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BBC’s “A German Genius in Britain”

Graves

BBC producer Jessica Treen kindly let me listen to a preview of the upcoming BBC Radio 4 broadcast of “A German Genius in Britain.” It will be broadcast on May 29 at 11:30 (London time). After that, it will be available for one week on the BBC iPlayer. It should then be available for a full year on the BBC 4 website. The piece is thoroughly entertaining and manages to pack quite a lot about Sebald’s books and themes into a short 30-minute program. Sebald himself is heard, reading German and talking in English with KCRW’s Michael Silverblatt.

Iain Sinclair, who could make a claim to being the David Attenborough of the literary scene, plays host, taking on the role of “psychic detective” and traveling to several Sebald-laden locations. He begins in Manchester, where he meets up with writer and novelist Nicholas Royle to briefly discuss Sebald’s experience there and how he used the city in The Emigrants. Then Sinclair is off to Norwich to meet Sebald’s colleague Jo Catling, who talks, among other things, about Sebald’s transition from academic to writer and the book On the Natural History of Destruction. The two visit Sebald’s grave near his home in Poringland. This is followed by a discussion with Marina Warner, mostly about Austerlitz, which becomes the primary topic for the entire second half of the broadcast. Sinclair returns to London to join poet Stephen Watts for visits to Tower Hamlets Cemetery and the Ashkenazi section of the Alderney Road Cemetery, both of which play a key role in Austerlitz. The broadcast ends with Watts reading the final two stanzas of his poem “For My Friend Max Sebald,” which may be read in its entirety here.

7 Comments Post a comment
  1. John Tyrrell #

    “Sebald-laden locations” – I like that! Interesting title chosen by the BBC too: Germany seems to be in this year, perhaps an offshoot of the 1914 centenary, and an attempt to give a more rounded picture of a nation about which the Brits know little, despite having a German Royal Family! The British Museum is mounting an exhibition in October, “Germany: Memories of a Nation”, and the BBC is doing a series of 30 radio programmes from late September.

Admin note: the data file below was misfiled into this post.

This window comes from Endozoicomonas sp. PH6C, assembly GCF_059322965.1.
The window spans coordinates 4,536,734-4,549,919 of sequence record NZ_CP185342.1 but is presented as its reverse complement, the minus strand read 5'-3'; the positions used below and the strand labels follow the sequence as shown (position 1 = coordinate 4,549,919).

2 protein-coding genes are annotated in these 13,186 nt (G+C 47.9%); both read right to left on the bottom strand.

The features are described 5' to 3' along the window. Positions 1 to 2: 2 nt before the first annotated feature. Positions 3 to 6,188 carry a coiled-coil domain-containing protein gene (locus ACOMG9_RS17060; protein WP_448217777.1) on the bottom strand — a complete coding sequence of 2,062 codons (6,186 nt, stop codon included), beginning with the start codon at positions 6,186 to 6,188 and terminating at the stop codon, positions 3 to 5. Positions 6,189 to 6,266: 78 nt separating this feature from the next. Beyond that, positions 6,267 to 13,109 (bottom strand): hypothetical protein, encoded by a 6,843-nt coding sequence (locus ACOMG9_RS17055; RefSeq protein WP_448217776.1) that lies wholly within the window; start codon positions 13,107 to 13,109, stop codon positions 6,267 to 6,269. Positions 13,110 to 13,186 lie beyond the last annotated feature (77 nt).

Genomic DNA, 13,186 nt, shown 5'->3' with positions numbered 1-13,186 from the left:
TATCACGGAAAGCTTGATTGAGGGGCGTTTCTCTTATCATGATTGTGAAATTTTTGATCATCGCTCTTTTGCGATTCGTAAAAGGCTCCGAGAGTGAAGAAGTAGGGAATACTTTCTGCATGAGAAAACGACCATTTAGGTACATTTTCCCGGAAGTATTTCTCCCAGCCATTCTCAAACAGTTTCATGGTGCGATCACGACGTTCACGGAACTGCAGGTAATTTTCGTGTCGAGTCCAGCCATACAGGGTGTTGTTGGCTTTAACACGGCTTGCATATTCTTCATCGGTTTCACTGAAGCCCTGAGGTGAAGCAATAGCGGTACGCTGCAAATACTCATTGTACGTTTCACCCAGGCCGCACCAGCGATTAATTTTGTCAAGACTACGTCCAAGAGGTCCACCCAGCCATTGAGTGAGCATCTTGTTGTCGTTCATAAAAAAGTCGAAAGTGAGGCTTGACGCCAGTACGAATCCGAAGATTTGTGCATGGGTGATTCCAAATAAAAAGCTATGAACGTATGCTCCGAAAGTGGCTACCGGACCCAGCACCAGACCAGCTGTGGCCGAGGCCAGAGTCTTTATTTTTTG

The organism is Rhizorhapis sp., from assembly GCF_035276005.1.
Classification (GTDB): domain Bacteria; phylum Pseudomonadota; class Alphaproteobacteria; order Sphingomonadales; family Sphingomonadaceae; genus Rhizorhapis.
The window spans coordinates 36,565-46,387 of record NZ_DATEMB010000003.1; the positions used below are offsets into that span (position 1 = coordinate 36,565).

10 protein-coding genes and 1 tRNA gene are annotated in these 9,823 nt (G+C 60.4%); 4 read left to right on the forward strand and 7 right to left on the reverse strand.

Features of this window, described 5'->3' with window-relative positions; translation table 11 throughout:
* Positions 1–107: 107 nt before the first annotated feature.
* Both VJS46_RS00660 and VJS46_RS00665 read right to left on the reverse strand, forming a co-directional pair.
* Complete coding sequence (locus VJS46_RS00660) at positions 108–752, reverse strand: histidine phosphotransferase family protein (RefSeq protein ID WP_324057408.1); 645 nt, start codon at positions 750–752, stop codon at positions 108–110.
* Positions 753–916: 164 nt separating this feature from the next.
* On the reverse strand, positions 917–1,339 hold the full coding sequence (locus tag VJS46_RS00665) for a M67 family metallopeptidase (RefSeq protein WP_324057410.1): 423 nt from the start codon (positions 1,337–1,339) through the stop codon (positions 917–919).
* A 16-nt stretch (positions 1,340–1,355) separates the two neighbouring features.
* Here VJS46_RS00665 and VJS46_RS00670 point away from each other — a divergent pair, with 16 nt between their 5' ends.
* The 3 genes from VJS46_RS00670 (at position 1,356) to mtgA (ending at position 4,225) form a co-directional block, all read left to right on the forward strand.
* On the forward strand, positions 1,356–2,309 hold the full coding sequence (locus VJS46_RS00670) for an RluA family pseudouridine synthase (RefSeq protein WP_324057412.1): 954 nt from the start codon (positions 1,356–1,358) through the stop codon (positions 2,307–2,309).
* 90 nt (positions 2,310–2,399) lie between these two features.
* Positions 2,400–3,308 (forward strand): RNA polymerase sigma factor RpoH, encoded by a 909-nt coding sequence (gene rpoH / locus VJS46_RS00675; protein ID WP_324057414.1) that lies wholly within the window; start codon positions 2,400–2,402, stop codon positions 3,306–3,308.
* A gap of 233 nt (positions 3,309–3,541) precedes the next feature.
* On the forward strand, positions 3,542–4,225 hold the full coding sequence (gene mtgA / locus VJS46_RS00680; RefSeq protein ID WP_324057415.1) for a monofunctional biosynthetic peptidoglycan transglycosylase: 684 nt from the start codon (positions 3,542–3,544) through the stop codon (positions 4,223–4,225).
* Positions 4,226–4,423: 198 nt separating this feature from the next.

May 28, 2014
  2. Tomasz #

    From where I am (Poland) only the first 3 min 25 sec of the 30-minutes’ program plays. I am unable to notify BBC of that.

    May 29, 2014
    • Tomasz, You’re right. There seems to be a problem. I’ve emailed the producer about this.

      May 29, 2014
      • The BBC website has fixed the problem and the Sebald program now runs its full 30 minutes.

        May 30, 2014
  3. anette #

    Thank you Terry for backup !

    May 30, 2014
  4. Thank you Terry. I loved Sebald’s interview with Bookworm’s Silverblatt and look forward to listening to the broadcast when I am back in the States. Interesting that you would use the picture of the gravestones in the little cemetery behind Austerlitz’s flat, one he had not visited until the German narrator was with him.

    In my final chapter of my thesis, the one I call the ” Excursion to Heshel’s Kingdom,” I contend that the bent graveyard caretaker with her Belgian sheepdog is a shade of Breendonk, that “monster” that Sebald writes about earlier in Austerlitz.

    One of the quotations I wrestle with (still) is that line about the beauty and freshness of the lime tree and the “fairy tale.” Surely all that the cemetery represents, along with Austerlitz’s avoidance of it and the German narrator’s newly felt horror at what he has seen and heard from his confidant Austerlitz, is anything but a fairytale.

    June 1, 2014
  5. I think the idea of a fairy tale in Sebald has to be understood in the context of this passage from The Emigrants: ‘one of those evil German fairy tales in which, once you are under the spell, you have to carry on to the finish, until your heart breaks’. Think Grimm rather than Disney…

    June 1, 2014

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